It was not in my plan to be walking dogs under an overcast sky, biding time while car issues were resolved to assure a safer and travel-worthy vehicle.  It was a spontaneous stop at a bagel and coffee shop for breakfast that settled me a little, as I remembered a friend with whom I’d started the day, on occasion, talking over a cup of coffee.  Small kindnesses were shown by the owner, who took time to bring water out for dogs of patrons seated at small patio tables providing some shelter from the oppressive summer humidity, while generous slathers of cream cheese slid off fresh bagels wrapped in white paper.  Conversations among dog owners and admirers made for pleasantries among strangers, before the patron traffic cleared, and a woman sitting nearby alone, launched into her own story of moral failings, rejection by church friends, and the far-reaching consequences that had made her life difficult and full of paralyzing regrets.  I saw how I  too, could easily descend into a similar self-pity, if I didn’t choose each moment to arrest and redirect thought processes, still working through lingering issues from my own imperfect choices.  After a simple prayer for her, I excused myself and led my two dogs back to where my car could be seen parked behind the shop where its service had been completed.

After being told three belts needed attention at another location to remedy whirring noises, I loaded my panting four-legged children into the revived A/C of the car, and continued in the direction of second chances.  It was a saving grace to be invited into a waiting area with a cool floor for the dogs who needed relief from the oppressive thickness hanging in the air at mid-day.  Three belt replacements to prevent what could have been a show-stopping breakdown in triple digit temperatures, with a complimentary tire rotation for having bought tires there a year earlier, left me in a better frame of mind, despite the dent in birthday gift funds.  Somehow, I felt spared by an invisible hand that prompted me to err on the side of caution, rather than proceed with an ill- timed departure into stormy weather and excessive heat indices, considering a hasty launch in a brooding state of  mind, intent on escape.

Later in the evening, I would enjoy calls from my young adult children, a home cooked meal prepared by my Mom, and the comfort of a cool room where my belongings resumed their stacked-in-storage-bins posture, waiting for another window for departure.  A fresh vase of purple and yellow asters for my birthday sat on the table, and an invisible arm of peace enveloped me as I conversed with a distant friend by phone, before turning out the light to sleep.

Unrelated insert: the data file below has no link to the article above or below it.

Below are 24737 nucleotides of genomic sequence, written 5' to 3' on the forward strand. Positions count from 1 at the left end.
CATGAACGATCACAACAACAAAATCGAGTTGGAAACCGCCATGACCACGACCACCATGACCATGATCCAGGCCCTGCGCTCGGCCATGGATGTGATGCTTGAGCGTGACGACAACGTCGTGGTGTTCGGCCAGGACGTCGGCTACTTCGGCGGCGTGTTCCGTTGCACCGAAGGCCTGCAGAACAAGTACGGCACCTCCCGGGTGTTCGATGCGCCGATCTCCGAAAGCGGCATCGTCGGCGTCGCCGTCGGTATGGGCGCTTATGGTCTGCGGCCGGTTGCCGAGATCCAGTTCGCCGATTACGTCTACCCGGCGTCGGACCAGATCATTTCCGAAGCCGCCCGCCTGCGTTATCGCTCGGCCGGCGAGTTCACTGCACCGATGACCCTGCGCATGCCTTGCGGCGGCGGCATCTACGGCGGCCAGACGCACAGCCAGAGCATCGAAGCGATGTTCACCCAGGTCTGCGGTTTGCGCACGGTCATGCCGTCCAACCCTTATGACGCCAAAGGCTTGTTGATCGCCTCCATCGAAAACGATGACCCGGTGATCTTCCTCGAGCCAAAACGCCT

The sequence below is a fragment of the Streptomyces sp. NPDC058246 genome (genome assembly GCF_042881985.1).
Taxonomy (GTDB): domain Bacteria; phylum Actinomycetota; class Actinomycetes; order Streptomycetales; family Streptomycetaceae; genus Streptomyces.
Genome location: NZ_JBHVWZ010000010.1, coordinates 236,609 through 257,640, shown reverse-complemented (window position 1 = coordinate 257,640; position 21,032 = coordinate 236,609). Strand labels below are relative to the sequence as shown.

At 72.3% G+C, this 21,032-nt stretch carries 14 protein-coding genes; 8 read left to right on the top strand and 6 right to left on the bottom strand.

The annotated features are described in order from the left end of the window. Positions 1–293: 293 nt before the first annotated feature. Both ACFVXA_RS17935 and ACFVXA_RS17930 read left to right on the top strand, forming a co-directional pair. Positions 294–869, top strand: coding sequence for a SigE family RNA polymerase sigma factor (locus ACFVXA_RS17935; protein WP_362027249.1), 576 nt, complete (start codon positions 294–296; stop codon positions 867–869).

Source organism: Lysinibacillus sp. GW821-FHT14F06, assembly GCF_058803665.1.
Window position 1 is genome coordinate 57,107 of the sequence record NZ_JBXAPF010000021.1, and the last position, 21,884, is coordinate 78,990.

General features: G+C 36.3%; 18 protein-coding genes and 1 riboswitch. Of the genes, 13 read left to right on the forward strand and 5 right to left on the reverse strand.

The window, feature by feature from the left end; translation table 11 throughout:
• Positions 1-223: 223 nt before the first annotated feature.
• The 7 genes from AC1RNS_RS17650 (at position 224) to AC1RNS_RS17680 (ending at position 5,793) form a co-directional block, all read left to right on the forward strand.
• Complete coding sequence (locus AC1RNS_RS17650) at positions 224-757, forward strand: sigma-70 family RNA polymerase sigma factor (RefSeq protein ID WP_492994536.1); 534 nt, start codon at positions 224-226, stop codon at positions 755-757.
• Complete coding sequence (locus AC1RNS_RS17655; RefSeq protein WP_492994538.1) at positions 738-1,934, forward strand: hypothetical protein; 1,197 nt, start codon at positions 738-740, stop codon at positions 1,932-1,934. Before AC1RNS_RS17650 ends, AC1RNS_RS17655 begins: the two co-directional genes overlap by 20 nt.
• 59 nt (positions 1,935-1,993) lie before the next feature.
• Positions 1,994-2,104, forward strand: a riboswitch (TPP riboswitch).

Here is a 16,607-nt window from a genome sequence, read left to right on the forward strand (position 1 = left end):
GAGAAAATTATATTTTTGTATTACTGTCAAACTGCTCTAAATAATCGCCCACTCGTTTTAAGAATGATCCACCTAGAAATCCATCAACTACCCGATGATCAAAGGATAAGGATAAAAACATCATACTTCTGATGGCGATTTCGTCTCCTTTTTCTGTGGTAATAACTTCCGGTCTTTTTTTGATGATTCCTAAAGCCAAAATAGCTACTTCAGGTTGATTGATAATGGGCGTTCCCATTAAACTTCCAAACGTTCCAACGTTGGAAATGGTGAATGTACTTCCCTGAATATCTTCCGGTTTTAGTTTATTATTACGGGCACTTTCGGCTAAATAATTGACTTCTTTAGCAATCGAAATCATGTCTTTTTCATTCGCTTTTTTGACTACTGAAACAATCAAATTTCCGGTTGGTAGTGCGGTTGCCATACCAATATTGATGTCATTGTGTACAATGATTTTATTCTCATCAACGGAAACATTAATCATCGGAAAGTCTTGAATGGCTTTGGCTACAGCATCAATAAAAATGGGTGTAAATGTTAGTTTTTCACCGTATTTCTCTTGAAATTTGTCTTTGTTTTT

I am not counting another year passed without visualizing myself one step closer to defining what matters most in life.   At 60, I realize I have less patience for things and people who are not authentic, less tolerance for agendas that are more restrictive than helpful, and more determined to find better ways of responsibly living with a conscience at least partially in tact.  Some say I am a gypsy or wanderlust, and at worst a “dreamer”, and maybe they’re  observations seem valid.  But they do not see my desire to redefine and be a part of creating what a living, breathing “Home” means from a vantage point of 60 & NOT counting years.  Choosing daily to see the wonder of simple beauty or appreciate small gestures that encourage and restore something or someone to a better today……that is what counts.  And if it can be found and sustained in one primary, geographical location, let it be.  Otherwise, I won’t hold my breath for others to stop judging what they don’t yet know or understand.

I’m thankful clothes that fit me four years ago still fit, although I’d like to lose 15-20 pounds of body weight to experience the exhilaration of hiker-fitness again, believing it can be achieved without having to punish myself to get there or endure another shoe size increase.  I would love to see fewer wrinkles on my face, intensified by living under a Floridian sun, without costly interventions others seem to afford effortlessly.  (Being sure my dogs and horse are well cared for has taken precedence over the years, since children have grown and gone.  The reported requirement of repeat treatments, once cosmetic corrections have started, leaves me feeling like resources would be misappropriated if I allowed myself to indulge in super-glue, inserts, or space fillers.)

At Sixty and NOT counting, I am not ashamed to admit afternoon naps rejuvenate waking hours to follow.  (My grandmother took “Power Naps” and lived 102 years on this earth.)  I am only counting the days before the next opportunity to go on an adventure shows itself, and I won’t hesitate to leap forward, instead of circling around an old track in a holding pattern until I run out of gas and crash.  Ask me in another 40 years if I regret my posture at “60 and not counting.”  I am not watching the clock “tick-tock”.